We are headed into our second six weeks at Medina ISD, and school has been going wonderfully.
Although Bandera County is exempt from Executive Order GA-29, our school board has chosen to err on the side of caution and continue with all of our current safety precautions.
In addition to wearing masks throughout the day, our students and staff have their temperature taken upon entering school and practice continuous hand sanitization. Sneeze guards and other social distancing measures are also in place.
Most importantly, the district still has no cases of COVID-19. (Editor’s note: This column was written the day before the Medina Independent School District said a COVID-19 case had been detected at the MISD administrative building , and officials closed down Medina schools until Monday, Oct. 26)
We have had a lot of questions regarding the board of trustees’ decision to hold a Tax Ratification Election (TRE).
I want to address this by strictly stating the facts and not my opinions.
First of all, I am proud to say the board of trustees at Medina ISD is one of the most conservative groups I have worked with, and I believe they would tell you the same about their superintendent.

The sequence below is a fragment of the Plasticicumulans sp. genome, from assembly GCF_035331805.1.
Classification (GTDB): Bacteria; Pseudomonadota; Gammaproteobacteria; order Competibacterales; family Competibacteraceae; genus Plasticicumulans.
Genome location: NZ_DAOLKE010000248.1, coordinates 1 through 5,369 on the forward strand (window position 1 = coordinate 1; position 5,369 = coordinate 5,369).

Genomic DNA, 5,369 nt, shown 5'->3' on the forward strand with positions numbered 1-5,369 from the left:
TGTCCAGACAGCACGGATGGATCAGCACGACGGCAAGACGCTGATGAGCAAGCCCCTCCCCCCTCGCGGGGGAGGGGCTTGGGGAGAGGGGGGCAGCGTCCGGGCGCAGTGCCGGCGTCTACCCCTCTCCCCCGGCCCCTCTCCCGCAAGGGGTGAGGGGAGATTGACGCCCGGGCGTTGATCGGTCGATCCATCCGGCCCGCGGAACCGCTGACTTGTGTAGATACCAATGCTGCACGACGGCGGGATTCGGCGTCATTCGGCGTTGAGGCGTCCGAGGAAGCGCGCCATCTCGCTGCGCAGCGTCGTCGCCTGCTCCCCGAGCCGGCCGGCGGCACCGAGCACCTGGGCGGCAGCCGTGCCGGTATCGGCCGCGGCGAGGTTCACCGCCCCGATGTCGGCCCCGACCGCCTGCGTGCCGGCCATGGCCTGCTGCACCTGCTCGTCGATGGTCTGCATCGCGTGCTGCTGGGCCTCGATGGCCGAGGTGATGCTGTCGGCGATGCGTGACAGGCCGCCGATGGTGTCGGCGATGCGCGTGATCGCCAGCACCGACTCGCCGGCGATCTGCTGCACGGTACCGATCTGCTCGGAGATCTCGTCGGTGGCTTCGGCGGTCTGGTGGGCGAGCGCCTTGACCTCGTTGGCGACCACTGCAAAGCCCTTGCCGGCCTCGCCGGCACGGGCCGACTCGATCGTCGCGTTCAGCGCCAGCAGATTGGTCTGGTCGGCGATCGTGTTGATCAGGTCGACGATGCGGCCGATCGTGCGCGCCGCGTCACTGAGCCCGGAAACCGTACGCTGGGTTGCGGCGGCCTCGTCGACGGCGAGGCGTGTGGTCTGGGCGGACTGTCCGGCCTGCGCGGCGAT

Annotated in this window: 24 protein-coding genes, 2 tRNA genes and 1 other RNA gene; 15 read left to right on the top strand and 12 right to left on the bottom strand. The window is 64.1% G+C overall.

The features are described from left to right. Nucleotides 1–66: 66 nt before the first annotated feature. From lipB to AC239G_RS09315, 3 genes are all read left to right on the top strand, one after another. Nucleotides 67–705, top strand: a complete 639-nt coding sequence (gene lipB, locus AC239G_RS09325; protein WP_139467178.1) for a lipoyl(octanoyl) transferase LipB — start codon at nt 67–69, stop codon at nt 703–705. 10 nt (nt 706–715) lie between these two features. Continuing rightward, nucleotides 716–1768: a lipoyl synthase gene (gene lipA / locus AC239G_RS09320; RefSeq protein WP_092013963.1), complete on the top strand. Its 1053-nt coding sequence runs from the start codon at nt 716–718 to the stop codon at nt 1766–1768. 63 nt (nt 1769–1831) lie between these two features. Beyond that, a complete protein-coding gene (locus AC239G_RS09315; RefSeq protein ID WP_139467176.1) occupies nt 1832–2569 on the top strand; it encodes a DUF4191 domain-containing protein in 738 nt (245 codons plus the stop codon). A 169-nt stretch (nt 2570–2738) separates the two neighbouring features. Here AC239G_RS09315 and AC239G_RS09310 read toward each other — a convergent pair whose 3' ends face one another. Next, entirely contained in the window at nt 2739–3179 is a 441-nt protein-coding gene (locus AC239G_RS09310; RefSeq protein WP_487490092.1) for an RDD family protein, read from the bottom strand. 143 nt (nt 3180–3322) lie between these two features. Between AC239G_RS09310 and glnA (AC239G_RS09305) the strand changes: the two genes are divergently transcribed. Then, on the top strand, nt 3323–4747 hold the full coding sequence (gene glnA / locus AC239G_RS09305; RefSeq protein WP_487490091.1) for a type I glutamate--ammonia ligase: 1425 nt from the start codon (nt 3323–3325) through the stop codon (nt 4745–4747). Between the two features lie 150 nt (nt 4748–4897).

Medina ISD has been held at the same $1.04 tax rate for more years than I can research back and find.
That all changed last year when House Bill 3 (HB3) and the Texas Education Agency effectively moved the tax rate back, which was actually surprising it was allowed since tax rate changes usually require voter approval.
HB3 gave our teachers over $270,000 in raises, but a 13-cent mandated cut in the (property) tax rate meant there was no real ability to compensate for those raises.
Teacher raises have been long overdue, but it still requires funding to make those increases happen.
Schools who were already at a higher adopted tax rate were not affected as much as those who had chosen to be fiscally conservative and hold their tax rates consistent for their taxpayers over the years.
Soon after the state realized what they had done to conservative districts, they allowed TREs in order for districts to recoup some of the lost funding on the Maintenance and Operations (M&O) section of school funding.
The proposed TRE for Medina ISD is only to help us get back funding for our M&O side that was lost in mandates from HB3.
News of teacher raises and lowered tax rates made headlines, but very little coverage was given to the fact that HB3 devastated funding for many smaller and more conservative districts, many of which have been fighting diligently to hold their heads above water during this time.
We are very proud of the many things a small district has to offer students and are unwaveringly willing to fight to save this opportunity for our students.
Not everyone wants to send their kids to a 6A school, taking great pride in being part of a small rural district such as Medina ISD.
Lastly, it is also a fact the governing elected board at this district never makes these decisions unless it is vital for student learning and the betterment of the district.
Kevin W. Neswom is the Medina Independent School District superintendent who can be reached online at kevin. email@example.com.